MAPUTO (Reuters) - Mozambique’s Renamo opposition movement rejected an offer of talks with the government on Friday, keeping political tensions high after shootings this month by suspected Renamo gunmen, the deadliest attacks in more than a decade.
Renamo, originally an anti-communist guerrilla group that waged a 1975-1992 civil war in the mineral-rich southern African nation, said the proposed location of the talks in a luxury hotel in the capital was “not dignified enough for the importance of the meeting”.
It also objected to the suggested start date for the talks on April 22.
The negotiations proposed by the ruling Frelimo party, Renamo’s enemy in the post-independence war, followed the killing of four policemen and three civilians in ambushes by suspected Renamo gunmen this month.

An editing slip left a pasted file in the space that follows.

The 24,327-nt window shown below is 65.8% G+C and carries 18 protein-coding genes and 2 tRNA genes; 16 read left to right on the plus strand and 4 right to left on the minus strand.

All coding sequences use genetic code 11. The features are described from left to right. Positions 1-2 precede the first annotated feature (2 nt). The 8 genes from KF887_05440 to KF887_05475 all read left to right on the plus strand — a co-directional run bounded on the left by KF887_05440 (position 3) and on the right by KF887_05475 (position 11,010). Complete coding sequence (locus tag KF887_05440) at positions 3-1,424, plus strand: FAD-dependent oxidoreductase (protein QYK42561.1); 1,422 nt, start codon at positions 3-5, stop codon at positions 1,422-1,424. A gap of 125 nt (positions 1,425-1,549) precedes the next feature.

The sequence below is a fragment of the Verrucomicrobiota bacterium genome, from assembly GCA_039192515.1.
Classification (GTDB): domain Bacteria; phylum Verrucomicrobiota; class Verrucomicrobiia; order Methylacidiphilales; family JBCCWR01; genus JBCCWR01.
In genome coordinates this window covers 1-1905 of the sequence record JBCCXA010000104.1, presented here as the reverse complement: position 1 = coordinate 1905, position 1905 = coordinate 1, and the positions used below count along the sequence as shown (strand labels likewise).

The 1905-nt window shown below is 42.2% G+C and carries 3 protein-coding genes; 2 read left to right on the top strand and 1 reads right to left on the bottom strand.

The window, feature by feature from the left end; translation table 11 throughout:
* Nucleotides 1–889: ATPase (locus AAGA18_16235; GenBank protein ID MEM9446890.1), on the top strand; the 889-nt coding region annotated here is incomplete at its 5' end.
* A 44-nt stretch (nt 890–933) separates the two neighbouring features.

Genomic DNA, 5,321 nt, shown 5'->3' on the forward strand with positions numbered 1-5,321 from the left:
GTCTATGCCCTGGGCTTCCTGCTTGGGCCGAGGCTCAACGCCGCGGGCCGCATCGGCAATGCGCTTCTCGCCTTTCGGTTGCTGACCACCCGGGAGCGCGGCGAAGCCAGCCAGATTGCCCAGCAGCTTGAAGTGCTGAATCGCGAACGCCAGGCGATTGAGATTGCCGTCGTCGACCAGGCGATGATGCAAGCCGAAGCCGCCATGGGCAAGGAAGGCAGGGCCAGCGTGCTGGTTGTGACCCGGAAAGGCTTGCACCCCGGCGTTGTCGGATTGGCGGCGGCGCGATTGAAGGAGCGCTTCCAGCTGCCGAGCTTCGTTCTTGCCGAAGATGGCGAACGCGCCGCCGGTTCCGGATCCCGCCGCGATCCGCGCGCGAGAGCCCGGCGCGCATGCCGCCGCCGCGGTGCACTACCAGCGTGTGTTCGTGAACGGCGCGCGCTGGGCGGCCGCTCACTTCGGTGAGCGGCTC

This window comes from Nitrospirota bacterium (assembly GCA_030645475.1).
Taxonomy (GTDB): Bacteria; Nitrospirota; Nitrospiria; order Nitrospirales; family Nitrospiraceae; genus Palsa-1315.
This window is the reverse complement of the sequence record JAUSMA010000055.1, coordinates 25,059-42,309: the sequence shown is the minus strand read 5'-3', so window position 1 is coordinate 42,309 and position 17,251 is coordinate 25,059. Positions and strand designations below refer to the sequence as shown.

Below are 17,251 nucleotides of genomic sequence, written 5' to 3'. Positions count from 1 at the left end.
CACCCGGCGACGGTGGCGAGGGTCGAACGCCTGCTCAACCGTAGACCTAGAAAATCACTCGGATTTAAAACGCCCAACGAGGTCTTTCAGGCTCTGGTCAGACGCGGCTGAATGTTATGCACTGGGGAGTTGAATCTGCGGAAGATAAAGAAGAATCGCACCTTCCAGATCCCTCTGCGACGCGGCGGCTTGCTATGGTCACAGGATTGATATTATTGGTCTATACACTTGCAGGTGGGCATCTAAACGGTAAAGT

Renamo has denied any involvement in the killings of the civilians, which happened after gunmen ambushed a truck and two buses on the main north-south highway through the nation.
The opposition group’s anger stems from its desire to counter Frelimo’s almost total political dominance, including its de facto control of the Election Commission, which next month starts voter registration for elections due in the second half of 2014.
Police briefly arrested two senior Renamo officials on Thursday on their way to the party’s base in the remote Gorongosa mountains in central Mozambique, although a Renamo spokesman said the reasons for their detention were unclear.
Analysts say Renamo is in no shape to launch a widespread guerrilla campaign but many Mozambicans are worried that even the slightest unrest could derail an unprecedented economic boom based on huge foreign investment in coal mining and natural gas exploration.
The off-shore Rovuma field is believed to hold enough gas to supply Germany, Britain, France and Italy for 15 years, and mining giants Vale and Rio Tinto have invested nearly $10 billion in mines in Tete province, home to some of the world’s largest untapped coal deposits.
Reporting by Marina Lopes; Editing by Ed Cropley